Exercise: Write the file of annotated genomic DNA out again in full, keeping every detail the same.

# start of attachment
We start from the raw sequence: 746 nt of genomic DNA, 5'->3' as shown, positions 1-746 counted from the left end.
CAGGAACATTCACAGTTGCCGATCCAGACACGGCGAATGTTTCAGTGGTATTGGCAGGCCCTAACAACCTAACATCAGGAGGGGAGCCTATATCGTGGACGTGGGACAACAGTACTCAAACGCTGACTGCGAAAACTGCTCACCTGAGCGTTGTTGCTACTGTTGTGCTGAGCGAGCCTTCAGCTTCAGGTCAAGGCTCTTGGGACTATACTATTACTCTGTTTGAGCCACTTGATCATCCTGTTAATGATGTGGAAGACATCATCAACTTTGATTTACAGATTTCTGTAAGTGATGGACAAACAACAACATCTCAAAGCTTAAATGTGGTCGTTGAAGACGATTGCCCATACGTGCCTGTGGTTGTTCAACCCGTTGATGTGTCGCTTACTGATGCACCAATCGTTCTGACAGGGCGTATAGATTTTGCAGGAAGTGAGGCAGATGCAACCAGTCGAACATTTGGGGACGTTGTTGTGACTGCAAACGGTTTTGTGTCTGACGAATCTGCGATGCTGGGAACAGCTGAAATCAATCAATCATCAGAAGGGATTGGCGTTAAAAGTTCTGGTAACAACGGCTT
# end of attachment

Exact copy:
We start from the raw sequence: 746 nt of genomic DNA, 5'->3' as shown, positions 1-746 counted from the left end.
CAGGAACATTCACAGTTGCCGATCCAGACACGGCGAATGTTTCAGTGGTATTGGCAGGCCCTAACAACCTAACATCAGGAGGGGAGCCTATATCGTGGACGTGGGACAACAGTACTCAAACGCTGACTGCGAAAACTGCTCACCTGAGCGTTGTTGCTACTGTTGTGCTGAGCGAGCCTTCAGCTTCAGGTCAAGGCTCTTGGGACTATACTATTACTCTGTTTGAGCCACTTGATCATCCTGTTAATGATGTGGAAGACATCATCAACTTTGATTTACAGATTTCTGTAAGTGATGGACAAACAACAACATCTCAAAGCTTAAATGTGGTCGTTGAAGACGATTGCCCATACGTGCCTGTGGTTGTTCAACCCGTTGATGTGTCGCTTACTGATGCACCAATCGTTCTGACAGGGCGTATAGATTTTGCAGGAAGTGAGGCAGATGCAACCAGTCGAACATTTGGGGACGTTGTTGTGACTGCAAACGGTTTTGTGTCTGACGAATCTGCGATGCTGGGAACAGCTGAAATCAATCAATCATCAGAAGGGATTGGCGTTAAAAGTTCTGGTAACAACGGCTT